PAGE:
Physical Exercising regularly, getting the proper amount of sleep and eating a healthy diet are all factors that contribute to being physically healthy. Research states that maintaining a healthy lifestyle and avoiding negative health behaviors (such as smoking and drug/ alcohol abuse) not only promotes weight loss but it also helps to prevent diseases. Wellness Tip: According to the Centers for Disease Control and Prevention, individuals should get 150 minutes per week of moderate exercise. If this seems daunting, try breaking the recommended time into 10-minute increments throughout your day (three times a day/five days a week). Opt to take the stairs instead of
the elevator whenever possible. Avoid the vending machine and take healthy snacks to work, such as almonds, fruit and raw vegetables. When planning your meals, refer to the USDA’s new recommended food icon and resources website (www.choosemyplate.gov), which replaced the food pyramid.
Psychological Mental health is defined as a state of well-being in which every individual realizes his or her own potential, can cope with the normal stresses of life, can work productively and fruitfully, and is able to make a contribution to her or his community. Wellness Tip: Work toward a positive attitude or thinking. Learn how to reduce and cope with stress effectively. Find ways to de-stress, such as confiding in a trusted coworker/ friend or family member or taking a walk to clear your mind. Stimulate your brain by learning something new — such as reading a book, taking a new class or attending a conference, such as the 2013 ENA Annual Conference in Nashville, Tenn.
Economic Do you know how much you should save for retirement or how much money you need in your emergency fund? Financial attitudes, behavior, management and satisfaction are all dimensions of economic wellness. Good economic health is measured as a balance of income, savings and expenditures/consumption while always being prepared for a financial change (such as an illness or injury that could prevent you from working). Wellness Tip: Take a moment to think about your financial attitudes, behavior and knowledge. Assess different financial aspects of your life, such as preparedness for financial emergencies, available finances for family necessities, the amount of debt, long-term goals (retirement) and short-term goals (vacation). Seek out a professional for financial guidance if you need advice on your financial situation or if it is causing you stress.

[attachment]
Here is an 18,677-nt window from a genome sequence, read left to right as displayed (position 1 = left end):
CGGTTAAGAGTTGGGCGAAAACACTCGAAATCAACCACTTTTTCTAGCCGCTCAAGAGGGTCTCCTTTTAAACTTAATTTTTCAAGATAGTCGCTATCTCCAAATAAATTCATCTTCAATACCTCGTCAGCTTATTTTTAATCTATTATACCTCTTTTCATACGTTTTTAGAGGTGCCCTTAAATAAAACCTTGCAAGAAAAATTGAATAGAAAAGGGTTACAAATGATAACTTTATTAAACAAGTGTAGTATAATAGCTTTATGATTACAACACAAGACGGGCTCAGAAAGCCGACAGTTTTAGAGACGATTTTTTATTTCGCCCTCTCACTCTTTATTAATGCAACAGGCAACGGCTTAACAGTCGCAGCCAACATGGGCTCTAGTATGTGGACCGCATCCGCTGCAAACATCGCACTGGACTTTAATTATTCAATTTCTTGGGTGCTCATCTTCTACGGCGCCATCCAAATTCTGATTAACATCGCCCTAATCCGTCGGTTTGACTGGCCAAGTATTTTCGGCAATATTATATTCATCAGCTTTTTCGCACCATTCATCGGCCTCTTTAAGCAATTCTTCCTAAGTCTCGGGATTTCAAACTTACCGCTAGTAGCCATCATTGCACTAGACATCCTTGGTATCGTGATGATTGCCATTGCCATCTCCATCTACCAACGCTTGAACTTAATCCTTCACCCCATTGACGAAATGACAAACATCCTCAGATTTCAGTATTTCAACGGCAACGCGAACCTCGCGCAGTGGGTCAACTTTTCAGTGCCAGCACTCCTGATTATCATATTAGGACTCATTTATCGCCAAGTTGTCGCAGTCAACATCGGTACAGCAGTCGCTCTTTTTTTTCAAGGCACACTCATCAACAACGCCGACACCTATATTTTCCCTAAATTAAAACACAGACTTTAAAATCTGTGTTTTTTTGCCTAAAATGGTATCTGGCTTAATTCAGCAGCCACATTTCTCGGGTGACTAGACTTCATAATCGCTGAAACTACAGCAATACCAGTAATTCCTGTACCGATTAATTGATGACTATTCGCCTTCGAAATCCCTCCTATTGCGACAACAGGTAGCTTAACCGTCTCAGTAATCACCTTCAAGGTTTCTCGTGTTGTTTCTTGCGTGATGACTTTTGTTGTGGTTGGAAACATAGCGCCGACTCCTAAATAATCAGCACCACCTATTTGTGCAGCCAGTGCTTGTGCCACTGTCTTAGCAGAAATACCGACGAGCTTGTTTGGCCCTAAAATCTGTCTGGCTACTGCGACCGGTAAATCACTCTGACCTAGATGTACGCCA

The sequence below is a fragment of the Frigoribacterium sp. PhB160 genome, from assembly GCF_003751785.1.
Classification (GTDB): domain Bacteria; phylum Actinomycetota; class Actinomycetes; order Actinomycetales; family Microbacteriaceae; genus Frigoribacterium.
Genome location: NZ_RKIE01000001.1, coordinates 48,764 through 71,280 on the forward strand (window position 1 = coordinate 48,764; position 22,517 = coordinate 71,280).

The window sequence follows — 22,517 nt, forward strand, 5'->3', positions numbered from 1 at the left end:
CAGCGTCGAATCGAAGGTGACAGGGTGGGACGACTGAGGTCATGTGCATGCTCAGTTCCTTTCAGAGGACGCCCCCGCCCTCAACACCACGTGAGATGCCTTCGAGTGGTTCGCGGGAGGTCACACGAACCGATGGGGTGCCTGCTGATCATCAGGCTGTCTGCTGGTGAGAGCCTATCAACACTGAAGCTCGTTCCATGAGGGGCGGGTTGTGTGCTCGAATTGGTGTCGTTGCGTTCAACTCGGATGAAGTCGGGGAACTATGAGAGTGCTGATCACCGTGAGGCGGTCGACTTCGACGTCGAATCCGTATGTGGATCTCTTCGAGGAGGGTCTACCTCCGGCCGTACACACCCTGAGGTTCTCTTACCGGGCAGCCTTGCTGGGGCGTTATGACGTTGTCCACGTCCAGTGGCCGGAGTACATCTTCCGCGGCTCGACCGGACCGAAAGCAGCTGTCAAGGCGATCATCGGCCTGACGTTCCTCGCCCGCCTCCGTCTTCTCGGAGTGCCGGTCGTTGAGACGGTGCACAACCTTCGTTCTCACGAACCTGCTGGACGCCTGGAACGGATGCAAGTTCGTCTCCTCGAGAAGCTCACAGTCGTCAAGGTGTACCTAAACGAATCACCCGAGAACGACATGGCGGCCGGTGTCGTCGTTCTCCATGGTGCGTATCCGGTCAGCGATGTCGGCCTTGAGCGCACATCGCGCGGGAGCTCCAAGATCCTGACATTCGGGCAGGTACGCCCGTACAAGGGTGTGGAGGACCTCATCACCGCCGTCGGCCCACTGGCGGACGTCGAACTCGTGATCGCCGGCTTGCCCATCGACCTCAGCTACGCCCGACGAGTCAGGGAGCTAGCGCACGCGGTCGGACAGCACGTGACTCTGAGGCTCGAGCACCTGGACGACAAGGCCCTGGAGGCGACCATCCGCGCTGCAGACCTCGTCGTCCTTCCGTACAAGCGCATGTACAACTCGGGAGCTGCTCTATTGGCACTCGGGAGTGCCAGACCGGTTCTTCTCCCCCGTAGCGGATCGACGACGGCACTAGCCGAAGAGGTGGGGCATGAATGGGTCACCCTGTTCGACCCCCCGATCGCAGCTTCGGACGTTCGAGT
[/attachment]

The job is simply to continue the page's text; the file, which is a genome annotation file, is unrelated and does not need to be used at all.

Official Magazine of the Emergency Nurses Association
Community Involvement According to the WHO, a community is a specific group of people, often living in a defined geographical area, who share a common culture, values and norms, and are arranged in a social structure according to relationships which the community has developed over a period of time. They exhibit some awareness of their identity as a group, and share common needs and a commitment to meeting them. Briana Quinn, MPH, BSN, RN, ENA senior associate, wellness injury prevention, said being involved in the community is something emergency nurses can successfully accomplish through multiple avenues. “By doing so, we can gain a sense of fulfillment by applying our knowledge and skills outside of the emergency department,” she said. Wellness Tip: Quinn recommends becoming involved in outreach programs. “Emergency nurses are uniquely positioned to become involved in outreach programs to their communities. Types of outreach programs include fall prevention, hand hygiene and programs specific to issues in individual communities.” Quinn notes the importance of making time for wellness. She said, “It’s not always easy or convenient to make time for wellness in your life, but what’s most important is to make a conscious effort to dedicate some time for the components in your life as much as you can on a daily basis. Taking five minutes for yourself may seem daunting, but those five minutes can make a difference and be a solid start. Even a little bit of energy dedicated to wellness every day can lead to a positive change in the way you feel. The key is to have fun and enjoy your efforts toward wellness.’’ Reference Smith, B.J., Cho Tang, K., Nutbeam, D. (2006). WHO health promotion glossary: new terms. Health Promotion International, 21(4); 340-5.
Meet the Academy of Emergency Nursing 2013 Board The Academy of Emergency Nursing is pleased to present the 2013 Academy Board of Directors; these directors assumed office Jan. 1. Your 2013 AEN Board is exploring ways to grow AEN Fellow involvement, visibility and build financial viability. The Academy of Emergency Nursing honors nurses who: • Have made specific, enduring, substantial and sustained contributions to the field of emergency nursing • Advance the profession of emergency nursing, including the health care system in which emergency nursing is delivered • Provide visionary leadership to the Emergency Nurses Association The body of work created by academy members goes well beyond being an outstanding nurse and a devoted ENA member.
Kathleen Flarity, DNP, PhD, CEN, CFRN, FAEN,
Maureen Curtis Cooper, BSN, RN, CEN, CPEN, FAEN, Pediatric emergency
Colonel/commander, 302d Aeromedical Staging Squadron, Peterson Air Force Base, Colo., emergency clinical nurse specialist, Memorial Hospital University of Colorado Health, Colorado Springs, Colo. Member of the Colorado ENA State Council.